Let It Snow
’Tis the season of magical, wordless spectacles (see accompanying review on Edward Scissorhands). You have to go to Vegas to see the pyrotechnics of Canada’s Cirque du Soleil. But here at UCLA’s Royce Hall, you can see Russian clown Slava Polunin’s extravaganza, Snowshow. Both Canada and Russia may have frigid winters that worm their way into the souls of their people, but the similarities between Cirque and Slava end there.
Where Cirque du Soleil tilts its tone toward redemption and optimism, Snowshow’s aesthetic lies somewhere between a wild drinking party and the hangover that follows. Where the Cirque’s sets are sculpted with special laser effects and svelte, glitter-laden trapeze artists, Polunin’s ensemble of clowns, with red-bulb noses, sport yellow or green overalls so baggy and forlorn, they look like the inmates on roadside cleanup duty.
The stage is framed by a series of panels that resemble huge night-sky-blue blankets with stars sewn in. The texture is as thick and soft as a coat’s lining, or a padded cell. A pair of prop telephones and harmonicas also have a cushiony texture, further upending our reality: What we expect to be solid is actually just a little bit pliable. Alexander Pechersky’s side lighting transforms UCLA’s normally elegant Royce Hall into a huge warehouse for a sideshow or a rave. When you walk in, the theater is strewn with tiny squares of shredded confetti. During the show, more confetti gently flutters down from the rafters and later comes at the audiences horizontally as a vicious avalanche in a blinding light accompanied by deafening music. After this, helium-aided beach balls saturate the sky, forcing the audience to bounce them back into the air or be struck. This show won’t allow you to just watch life float by.
While the intermission is still in progress, the clowns are scampering over the theater’s seats and harassing patrons by demanding their coats and/or tugging them loose from their owners. One young woman found herself on her back with her shoes removed while a clown jammed confetti between her toes. She was somewhat blithe about the assault, others were angry.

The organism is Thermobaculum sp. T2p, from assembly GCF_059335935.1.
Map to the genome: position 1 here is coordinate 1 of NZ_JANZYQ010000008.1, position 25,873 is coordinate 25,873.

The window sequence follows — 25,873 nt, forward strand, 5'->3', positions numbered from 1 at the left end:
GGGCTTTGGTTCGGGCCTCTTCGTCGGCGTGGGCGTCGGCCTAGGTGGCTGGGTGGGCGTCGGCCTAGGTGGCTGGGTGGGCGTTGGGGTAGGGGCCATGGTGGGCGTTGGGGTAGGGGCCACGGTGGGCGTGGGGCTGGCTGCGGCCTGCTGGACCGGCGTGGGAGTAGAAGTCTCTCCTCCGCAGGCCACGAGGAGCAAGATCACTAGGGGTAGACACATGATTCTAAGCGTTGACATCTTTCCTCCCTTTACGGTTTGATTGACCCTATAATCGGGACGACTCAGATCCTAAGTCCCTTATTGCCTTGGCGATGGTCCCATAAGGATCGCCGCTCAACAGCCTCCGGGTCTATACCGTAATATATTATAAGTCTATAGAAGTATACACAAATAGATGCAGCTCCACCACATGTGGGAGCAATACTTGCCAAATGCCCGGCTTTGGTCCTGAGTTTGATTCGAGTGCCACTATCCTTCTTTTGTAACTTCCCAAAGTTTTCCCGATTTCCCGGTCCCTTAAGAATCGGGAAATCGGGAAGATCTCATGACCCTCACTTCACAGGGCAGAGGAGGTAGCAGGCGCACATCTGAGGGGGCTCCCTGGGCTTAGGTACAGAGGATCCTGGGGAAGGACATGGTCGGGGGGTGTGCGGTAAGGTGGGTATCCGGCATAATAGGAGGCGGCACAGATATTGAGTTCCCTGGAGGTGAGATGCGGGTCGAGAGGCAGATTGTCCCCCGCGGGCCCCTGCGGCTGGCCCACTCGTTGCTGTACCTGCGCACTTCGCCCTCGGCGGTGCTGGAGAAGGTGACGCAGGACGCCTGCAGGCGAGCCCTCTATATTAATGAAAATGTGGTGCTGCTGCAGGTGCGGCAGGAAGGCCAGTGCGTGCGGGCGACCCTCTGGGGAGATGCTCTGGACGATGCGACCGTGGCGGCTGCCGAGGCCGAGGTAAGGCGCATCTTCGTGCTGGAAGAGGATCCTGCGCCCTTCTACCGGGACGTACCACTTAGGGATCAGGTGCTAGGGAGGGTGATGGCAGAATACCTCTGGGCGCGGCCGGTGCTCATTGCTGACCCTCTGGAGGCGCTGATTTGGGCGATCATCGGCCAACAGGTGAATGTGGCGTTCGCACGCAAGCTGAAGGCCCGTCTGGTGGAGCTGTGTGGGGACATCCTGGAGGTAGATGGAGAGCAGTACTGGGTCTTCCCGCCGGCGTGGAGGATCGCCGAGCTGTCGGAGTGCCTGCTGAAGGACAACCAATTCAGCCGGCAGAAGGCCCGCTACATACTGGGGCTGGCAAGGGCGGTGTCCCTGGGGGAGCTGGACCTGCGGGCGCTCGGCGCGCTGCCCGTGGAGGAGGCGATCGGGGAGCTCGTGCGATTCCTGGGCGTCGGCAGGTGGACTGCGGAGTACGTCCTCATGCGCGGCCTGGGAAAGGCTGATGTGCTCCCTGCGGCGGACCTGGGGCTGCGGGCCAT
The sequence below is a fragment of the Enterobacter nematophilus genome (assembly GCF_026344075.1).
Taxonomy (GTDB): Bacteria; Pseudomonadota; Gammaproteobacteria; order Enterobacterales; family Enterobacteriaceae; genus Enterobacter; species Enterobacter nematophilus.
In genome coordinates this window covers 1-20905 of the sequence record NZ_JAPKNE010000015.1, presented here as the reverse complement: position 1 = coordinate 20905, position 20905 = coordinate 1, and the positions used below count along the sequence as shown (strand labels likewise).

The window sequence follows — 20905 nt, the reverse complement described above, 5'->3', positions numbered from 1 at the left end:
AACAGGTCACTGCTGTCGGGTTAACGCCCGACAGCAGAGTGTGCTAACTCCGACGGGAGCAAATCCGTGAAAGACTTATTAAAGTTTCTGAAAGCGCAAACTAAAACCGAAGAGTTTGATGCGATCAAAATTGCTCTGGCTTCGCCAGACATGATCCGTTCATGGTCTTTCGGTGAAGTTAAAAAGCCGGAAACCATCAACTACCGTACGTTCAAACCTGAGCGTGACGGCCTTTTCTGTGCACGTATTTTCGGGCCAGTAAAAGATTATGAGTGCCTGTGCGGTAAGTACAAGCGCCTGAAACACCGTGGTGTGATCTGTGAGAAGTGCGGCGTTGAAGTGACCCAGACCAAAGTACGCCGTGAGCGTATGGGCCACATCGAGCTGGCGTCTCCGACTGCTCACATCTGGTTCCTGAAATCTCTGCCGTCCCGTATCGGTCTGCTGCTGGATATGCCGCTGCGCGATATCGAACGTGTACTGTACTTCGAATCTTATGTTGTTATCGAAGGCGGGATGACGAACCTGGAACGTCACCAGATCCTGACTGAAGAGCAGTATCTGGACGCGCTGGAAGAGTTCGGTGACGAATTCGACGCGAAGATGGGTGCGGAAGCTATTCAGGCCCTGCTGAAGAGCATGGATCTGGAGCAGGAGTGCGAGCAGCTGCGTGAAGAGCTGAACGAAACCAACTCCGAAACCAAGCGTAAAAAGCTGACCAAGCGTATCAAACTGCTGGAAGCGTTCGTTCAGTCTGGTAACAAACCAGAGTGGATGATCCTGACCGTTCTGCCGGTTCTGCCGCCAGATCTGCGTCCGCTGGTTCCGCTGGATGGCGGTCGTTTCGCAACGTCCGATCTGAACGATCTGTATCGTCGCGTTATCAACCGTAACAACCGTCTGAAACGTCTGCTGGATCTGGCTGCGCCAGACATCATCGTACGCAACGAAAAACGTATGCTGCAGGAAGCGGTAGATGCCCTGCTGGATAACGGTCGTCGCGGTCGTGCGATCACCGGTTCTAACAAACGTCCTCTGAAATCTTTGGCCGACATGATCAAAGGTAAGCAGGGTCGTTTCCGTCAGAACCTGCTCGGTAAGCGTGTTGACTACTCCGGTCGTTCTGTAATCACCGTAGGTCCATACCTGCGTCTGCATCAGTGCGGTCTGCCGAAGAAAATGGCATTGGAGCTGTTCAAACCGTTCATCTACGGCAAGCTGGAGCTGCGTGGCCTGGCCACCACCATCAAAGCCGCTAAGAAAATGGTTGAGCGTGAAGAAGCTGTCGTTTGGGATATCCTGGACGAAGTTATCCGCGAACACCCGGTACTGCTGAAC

An older woman really wanted her coat back. “This is terrible,” she complained. “Why did they do that?”
Later, back on the stage, the lead clown (Polunin) removes a coat from an oversize suitcase, places it on a standing hanger and, by slipping one of his arms into the arm of the coat, animates it. The coat transforms into a lover who caresses his neck with a dustpan brush. In this way, the performance slides through a series of images that add up to a philosophy more than a story. Beneath the sentimentality and mayhem, Rastyam Dubinnikov’s soundscape melds the sounds of a steam train leaving the station into the distant echoes of a calliope, so that you’re in a madhouse that’s both aggressive, poetic, funny, dangerous, and as forlorn as a Russian’s wintertime lament.
SLAVA’S SNOWSHOW | Created and staged by SLAVA | Presented by ROSS MOLLISON, DAVID J. FOSTER and UCLA LIVE at UCLA, Royce Hall | Through January 7 | (310) 825-2101 or www.uclalive.org
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